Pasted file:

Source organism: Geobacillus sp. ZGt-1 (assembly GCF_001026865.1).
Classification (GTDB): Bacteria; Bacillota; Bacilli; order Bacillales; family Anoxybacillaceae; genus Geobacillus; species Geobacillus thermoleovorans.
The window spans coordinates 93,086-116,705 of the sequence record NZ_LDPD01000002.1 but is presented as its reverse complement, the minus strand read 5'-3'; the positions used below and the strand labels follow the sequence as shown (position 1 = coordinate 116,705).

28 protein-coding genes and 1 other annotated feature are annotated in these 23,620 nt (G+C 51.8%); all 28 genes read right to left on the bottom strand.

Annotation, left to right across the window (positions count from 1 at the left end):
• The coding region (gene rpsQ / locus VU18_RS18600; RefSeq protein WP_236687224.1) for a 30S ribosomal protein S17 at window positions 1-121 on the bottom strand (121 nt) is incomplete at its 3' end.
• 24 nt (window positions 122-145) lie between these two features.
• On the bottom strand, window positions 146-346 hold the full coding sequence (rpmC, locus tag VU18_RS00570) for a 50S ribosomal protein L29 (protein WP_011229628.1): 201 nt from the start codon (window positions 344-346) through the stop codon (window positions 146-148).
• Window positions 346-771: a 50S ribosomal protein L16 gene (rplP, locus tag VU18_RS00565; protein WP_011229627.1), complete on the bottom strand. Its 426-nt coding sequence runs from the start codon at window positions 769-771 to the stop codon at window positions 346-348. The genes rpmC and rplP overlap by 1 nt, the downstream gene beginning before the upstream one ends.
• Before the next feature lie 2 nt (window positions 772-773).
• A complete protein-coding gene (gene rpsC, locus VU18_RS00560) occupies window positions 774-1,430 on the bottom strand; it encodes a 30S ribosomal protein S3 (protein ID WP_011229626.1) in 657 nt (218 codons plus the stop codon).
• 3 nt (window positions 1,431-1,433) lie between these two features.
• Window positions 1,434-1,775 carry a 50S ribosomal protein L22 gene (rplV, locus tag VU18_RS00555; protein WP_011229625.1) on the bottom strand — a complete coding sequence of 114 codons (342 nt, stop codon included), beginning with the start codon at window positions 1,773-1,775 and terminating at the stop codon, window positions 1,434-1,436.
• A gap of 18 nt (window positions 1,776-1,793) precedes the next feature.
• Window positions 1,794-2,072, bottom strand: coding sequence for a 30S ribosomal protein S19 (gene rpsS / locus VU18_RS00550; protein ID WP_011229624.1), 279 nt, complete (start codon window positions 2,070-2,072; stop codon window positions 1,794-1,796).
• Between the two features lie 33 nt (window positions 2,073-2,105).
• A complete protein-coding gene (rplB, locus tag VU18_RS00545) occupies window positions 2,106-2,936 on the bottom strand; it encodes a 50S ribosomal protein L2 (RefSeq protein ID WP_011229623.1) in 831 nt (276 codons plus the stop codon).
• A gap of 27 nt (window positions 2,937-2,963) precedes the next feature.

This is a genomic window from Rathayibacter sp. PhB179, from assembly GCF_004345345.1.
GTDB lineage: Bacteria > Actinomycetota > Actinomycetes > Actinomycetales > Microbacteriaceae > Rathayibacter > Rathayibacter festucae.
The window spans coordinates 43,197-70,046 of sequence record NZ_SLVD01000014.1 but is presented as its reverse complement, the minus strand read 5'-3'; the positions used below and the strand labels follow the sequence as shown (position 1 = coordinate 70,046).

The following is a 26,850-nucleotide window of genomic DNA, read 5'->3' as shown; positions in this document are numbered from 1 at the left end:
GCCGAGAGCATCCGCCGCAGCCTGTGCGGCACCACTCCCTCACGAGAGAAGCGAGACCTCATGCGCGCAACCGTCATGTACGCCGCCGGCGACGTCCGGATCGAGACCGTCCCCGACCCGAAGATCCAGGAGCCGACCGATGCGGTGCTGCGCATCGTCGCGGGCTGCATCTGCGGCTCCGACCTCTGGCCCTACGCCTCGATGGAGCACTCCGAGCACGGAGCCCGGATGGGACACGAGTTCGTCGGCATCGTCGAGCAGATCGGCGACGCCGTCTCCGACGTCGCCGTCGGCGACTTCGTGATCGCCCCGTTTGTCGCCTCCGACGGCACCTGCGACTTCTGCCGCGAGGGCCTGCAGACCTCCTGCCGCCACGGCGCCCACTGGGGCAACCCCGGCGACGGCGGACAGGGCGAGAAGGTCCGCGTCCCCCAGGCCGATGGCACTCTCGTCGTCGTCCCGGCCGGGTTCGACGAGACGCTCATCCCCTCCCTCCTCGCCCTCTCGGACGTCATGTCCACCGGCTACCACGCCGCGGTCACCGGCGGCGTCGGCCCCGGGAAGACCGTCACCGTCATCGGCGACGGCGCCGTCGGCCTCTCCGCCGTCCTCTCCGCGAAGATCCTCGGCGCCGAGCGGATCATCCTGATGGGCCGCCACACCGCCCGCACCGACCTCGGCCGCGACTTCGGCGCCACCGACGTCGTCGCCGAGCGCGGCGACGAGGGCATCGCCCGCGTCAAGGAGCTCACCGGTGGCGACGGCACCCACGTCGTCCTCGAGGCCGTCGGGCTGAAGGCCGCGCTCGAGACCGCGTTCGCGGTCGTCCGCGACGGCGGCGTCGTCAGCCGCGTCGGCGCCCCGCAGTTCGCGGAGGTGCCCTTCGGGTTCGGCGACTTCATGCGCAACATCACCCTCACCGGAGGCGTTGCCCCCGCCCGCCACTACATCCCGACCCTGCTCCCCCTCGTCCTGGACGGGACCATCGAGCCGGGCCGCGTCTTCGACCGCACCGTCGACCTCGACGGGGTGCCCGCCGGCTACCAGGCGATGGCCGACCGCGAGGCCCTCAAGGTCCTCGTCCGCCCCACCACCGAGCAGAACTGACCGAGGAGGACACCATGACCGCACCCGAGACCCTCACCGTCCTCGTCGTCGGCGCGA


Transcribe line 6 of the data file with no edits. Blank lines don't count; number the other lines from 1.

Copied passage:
• The coding region (gene rpsQ / locus VU18_RS18600; RefSeq protein WP_236687224.1) for a 30S ribosomal protein S17 at window positions 1-121 on the bottom strand (121 nt) is incomplete at its 3' end.